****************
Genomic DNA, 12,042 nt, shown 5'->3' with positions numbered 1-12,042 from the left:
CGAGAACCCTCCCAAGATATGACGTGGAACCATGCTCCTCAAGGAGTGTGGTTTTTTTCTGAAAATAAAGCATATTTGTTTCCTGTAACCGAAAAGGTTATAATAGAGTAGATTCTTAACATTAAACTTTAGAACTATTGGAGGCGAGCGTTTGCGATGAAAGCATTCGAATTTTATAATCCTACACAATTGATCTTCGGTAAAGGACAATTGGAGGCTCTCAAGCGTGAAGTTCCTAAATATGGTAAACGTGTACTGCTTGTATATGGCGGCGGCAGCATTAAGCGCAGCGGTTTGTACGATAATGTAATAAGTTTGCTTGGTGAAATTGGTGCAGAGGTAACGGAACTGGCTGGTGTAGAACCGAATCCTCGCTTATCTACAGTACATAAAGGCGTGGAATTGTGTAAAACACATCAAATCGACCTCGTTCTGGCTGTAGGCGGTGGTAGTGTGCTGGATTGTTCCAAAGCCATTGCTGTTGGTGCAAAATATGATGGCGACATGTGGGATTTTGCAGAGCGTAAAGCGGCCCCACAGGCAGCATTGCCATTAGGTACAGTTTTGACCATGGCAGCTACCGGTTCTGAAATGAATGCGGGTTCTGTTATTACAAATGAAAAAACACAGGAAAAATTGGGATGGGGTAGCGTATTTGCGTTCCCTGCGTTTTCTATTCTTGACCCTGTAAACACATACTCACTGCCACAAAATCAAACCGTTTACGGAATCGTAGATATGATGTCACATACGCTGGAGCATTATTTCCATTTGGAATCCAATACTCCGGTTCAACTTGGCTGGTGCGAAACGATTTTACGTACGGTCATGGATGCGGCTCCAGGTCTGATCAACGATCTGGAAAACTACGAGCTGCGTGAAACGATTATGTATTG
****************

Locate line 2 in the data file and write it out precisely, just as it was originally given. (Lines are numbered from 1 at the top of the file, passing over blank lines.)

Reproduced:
CGAGAACCCTCCCAAGATATGACGTGGAACCATGCTCCTCAAGGAGTGTGGTTTTTTTCTGAAAATAAAGCATATTTGTTTCCTGTAACCGAAAAGGTTATAATAGAGTAGATTCTTAACATTAAACTTTAGAACTATTGGAGGCGAGCGTTTGCGATGAAAGCATTCGAATTTTATAATCCTACACAATTGATCTTCGGTAAAGGACAATTGGAGGCTCTCAAGCGTGAAGTTCCTAAATATGGTAAACGTGTACTGCTTGTATATGGCGGCGGCAGCATTAAGCGCAGCGGTTTGTACGATAATGTAATAAGTTTGCTTGGTGAAATTGGTGCAGAGGTAACGGAACTGGCTGGTGTAGAACCGAATCCTCGCTTATCTACAGTACATAAAGGCGTGGAATTGTGTAAAACACATCAAATCGACCTCGTTCTGGCTGTAGGCGGTGGTAGTGTGCTGGATTGTTCCAAAGCCATTGCTGTTGGTGCAAAATATGATGGCGACATGTGGGATTTTGCAGAGCGTAAAGCGGCCCCACAGGCAGCATTGCCATTAGGTACAGTTTTGACCATGGCAGCTACCGGTTCTGAAATGAATGCGGGTTCTGTTATTACAAATGAAAAAACACAGGAAAAATTGGGATGGGGTAGCGTATTTGCGTTCCCTGCGTTTTCTATTCTTGACCCTGTAAACACATACTCACTGCCACAAAATCAAACCGTTTACGGAATCGTAGATATGATGTCACATACGCTGGAGCATTATTTCCATTTGGAATCCAATACTCCGGTTCAACTTGGCTGGTGCGAAACGATTTTACGTACGGTCATGGATGCGGCTCCAGGTCTGATCAACGATCTGGAAAACTACGAGCTGCGTGAAACGATTATGTATTG